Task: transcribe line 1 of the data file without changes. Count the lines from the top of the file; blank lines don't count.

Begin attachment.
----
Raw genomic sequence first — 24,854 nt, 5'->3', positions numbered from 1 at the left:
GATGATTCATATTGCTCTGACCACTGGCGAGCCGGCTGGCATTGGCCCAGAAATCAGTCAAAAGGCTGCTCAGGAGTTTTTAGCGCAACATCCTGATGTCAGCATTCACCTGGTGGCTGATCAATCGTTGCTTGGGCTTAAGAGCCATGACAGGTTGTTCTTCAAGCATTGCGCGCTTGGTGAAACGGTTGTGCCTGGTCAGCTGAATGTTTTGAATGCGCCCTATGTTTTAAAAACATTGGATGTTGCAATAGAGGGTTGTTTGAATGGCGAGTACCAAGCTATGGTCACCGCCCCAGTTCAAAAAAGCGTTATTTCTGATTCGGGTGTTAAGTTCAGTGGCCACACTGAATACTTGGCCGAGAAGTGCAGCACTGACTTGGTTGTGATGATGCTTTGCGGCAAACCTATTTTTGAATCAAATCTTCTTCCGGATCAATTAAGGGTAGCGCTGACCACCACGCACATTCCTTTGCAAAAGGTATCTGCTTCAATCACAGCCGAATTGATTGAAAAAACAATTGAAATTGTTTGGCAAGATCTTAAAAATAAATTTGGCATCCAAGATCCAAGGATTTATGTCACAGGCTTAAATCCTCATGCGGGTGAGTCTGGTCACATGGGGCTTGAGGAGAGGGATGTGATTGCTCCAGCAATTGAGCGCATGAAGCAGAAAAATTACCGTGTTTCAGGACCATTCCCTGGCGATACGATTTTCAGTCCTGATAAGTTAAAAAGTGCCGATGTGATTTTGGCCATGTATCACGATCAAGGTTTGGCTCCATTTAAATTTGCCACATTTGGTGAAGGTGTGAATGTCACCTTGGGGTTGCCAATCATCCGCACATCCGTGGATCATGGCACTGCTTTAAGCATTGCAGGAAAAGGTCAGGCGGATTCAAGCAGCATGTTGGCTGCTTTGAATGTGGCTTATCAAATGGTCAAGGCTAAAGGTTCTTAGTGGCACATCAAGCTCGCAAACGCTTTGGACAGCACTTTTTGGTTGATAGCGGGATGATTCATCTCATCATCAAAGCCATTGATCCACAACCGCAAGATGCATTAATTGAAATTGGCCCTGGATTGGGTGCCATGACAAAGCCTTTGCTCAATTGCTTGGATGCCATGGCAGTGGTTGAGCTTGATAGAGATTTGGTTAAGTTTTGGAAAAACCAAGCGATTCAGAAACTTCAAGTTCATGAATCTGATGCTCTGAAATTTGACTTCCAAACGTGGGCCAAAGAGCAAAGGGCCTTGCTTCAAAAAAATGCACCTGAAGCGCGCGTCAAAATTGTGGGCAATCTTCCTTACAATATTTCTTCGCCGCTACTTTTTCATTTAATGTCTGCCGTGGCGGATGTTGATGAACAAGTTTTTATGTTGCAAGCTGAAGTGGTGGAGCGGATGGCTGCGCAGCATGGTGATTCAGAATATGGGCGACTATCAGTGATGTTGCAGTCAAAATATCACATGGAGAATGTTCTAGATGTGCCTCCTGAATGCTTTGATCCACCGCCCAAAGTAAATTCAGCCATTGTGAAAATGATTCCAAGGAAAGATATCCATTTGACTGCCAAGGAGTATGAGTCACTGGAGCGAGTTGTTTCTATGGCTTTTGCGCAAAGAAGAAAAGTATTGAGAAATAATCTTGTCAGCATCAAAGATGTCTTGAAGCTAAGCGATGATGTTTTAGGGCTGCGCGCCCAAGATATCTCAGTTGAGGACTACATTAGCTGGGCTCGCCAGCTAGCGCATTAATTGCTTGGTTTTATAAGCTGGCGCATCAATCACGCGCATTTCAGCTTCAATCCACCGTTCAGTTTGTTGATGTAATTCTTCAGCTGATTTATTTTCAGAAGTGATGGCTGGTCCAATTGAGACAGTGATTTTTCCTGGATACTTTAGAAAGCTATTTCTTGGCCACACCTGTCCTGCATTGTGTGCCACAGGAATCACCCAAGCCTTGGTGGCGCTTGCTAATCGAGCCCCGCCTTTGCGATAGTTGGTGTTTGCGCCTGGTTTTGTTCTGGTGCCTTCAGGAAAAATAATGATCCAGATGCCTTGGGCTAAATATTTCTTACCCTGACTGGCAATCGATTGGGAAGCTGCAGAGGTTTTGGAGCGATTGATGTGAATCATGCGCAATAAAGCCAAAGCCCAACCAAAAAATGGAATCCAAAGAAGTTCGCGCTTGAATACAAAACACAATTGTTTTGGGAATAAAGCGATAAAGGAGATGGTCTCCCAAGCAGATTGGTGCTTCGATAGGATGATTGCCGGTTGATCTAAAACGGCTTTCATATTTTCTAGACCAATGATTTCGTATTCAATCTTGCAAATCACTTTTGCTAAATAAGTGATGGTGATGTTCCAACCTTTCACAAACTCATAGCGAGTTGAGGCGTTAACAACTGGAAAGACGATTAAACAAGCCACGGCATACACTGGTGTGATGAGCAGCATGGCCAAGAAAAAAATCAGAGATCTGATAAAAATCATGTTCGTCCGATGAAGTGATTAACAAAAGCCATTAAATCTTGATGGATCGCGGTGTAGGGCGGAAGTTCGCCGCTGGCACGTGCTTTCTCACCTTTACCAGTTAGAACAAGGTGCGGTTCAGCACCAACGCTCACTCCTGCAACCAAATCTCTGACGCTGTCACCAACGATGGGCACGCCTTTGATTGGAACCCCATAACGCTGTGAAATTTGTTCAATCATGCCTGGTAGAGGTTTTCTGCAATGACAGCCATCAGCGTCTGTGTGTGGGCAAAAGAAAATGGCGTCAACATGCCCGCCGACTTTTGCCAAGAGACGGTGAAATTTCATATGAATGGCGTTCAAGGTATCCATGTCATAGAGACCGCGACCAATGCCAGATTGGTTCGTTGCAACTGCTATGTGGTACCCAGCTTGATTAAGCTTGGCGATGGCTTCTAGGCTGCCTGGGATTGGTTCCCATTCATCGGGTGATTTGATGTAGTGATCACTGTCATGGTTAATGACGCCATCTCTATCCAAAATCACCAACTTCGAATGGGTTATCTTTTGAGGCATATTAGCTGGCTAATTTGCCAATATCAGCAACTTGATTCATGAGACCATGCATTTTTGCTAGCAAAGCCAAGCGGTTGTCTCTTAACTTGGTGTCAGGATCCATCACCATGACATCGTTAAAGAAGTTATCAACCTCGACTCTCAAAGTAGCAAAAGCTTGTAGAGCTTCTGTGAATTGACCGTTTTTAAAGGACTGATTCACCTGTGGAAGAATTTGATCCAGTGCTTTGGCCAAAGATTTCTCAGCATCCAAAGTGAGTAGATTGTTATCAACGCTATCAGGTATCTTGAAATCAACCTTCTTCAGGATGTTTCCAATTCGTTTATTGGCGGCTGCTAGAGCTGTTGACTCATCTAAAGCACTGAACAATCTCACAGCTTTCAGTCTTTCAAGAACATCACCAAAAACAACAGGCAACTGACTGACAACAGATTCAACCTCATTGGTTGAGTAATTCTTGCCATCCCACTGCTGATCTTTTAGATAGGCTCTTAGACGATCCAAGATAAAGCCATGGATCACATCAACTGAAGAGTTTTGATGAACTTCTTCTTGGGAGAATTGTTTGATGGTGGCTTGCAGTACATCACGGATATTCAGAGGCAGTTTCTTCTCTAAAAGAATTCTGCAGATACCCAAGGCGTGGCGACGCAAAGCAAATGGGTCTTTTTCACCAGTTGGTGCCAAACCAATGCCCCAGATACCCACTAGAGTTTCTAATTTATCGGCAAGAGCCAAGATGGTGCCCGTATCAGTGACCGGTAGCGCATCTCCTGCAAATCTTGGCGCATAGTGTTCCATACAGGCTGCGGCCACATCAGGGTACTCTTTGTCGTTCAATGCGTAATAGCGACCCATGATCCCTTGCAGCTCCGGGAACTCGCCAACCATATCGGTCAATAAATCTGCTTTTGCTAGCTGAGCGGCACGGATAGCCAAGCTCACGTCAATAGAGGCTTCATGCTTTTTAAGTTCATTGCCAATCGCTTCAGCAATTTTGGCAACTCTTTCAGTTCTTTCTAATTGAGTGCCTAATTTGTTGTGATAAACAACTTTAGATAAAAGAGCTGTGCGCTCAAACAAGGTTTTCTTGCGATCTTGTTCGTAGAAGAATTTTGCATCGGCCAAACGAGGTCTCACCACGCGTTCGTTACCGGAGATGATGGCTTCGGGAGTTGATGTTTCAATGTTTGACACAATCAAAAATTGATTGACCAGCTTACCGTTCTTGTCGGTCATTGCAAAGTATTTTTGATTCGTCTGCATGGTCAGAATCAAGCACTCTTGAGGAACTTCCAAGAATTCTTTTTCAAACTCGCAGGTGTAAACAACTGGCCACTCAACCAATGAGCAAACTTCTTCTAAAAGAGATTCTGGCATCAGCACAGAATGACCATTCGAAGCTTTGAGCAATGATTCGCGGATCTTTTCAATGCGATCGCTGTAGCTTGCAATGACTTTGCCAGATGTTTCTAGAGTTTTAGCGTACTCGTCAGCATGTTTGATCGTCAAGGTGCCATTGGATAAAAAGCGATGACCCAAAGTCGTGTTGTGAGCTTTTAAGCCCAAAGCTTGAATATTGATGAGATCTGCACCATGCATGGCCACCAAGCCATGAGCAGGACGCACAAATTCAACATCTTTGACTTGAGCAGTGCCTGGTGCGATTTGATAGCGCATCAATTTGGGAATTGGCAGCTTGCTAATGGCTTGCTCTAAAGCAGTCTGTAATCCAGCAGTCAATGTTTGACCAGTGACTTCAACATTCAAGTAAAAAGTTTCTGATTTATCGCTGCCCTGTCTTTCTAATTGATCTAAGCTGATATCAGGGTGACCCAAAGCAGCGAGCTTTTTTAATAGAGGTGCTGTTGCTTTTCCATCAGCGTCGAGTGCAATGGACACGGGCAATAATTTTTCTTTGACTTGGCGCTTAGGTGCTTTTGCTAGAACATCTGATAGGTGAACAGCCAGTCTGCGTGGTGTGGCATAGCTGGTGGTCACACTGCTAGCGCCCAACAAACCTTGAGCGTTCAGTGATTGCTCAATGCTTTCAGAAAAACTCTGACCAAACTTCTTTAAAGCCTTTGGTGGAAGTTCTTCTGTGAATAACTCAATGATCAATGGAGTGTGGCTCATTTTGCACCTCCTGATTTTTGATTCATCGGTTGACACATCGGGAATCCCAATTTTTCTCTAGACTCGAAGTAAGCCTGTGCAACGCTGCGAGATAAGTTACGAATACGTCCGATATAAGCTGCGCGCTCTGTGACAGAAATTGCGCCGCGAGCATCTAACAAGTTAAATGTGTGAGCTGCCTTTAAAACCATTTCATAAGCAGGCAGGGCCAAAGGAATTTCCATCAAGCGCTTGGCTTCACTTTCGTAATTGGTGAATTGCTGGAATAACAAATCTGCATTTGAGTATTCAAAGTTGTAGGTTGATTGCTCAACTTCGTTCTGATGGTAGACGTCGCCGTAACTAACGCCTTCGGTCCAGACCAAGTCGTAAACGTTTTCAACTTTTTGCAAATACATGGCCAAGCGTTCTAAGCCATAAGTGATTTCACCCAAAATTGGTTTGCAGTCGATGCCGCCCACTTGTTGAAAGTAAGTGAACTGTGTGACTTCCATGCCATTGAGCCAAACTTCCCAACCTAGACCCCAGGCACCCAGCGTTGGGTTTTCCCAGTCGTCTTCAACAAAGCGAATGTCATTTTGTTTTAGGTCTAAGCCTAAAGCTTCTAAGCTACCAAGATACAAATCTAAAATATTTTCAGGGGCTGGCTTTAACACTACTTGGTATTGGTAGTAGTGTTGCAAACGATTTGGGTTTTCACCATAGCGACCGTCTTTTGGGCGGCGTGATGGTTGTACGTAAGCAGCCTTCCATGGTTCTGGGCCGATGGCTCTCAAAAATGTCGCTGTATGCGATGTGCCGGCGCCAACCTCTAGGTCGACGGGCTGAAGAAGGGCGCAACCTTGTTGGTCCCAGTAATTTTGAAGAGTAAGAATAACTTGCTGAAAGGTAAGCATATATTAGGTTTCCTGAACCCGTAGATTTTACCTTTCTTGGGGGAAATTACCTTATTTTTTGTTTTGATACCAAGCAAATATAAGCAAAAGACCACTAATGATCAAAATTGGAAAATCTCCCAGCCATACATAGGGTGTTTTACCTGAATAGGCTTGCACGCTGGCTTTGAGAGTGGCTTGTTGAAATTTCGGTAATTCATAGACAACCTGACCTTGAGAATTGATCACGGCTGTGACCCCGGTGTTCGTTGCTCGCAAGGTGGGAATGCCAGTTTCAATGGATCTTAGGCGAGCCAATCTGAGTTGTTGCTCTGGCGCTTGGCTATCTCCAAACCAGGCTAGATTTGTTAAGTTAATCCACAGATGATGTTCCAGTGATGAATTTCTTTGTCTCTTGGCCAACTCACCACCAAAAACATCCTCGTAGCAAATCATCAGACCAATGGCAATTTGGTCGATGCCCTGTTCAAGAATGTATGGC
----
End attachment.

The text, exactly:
Raw genomic sequence first — 24,854 nt, 5'->3', positions numbered from 1 at the left: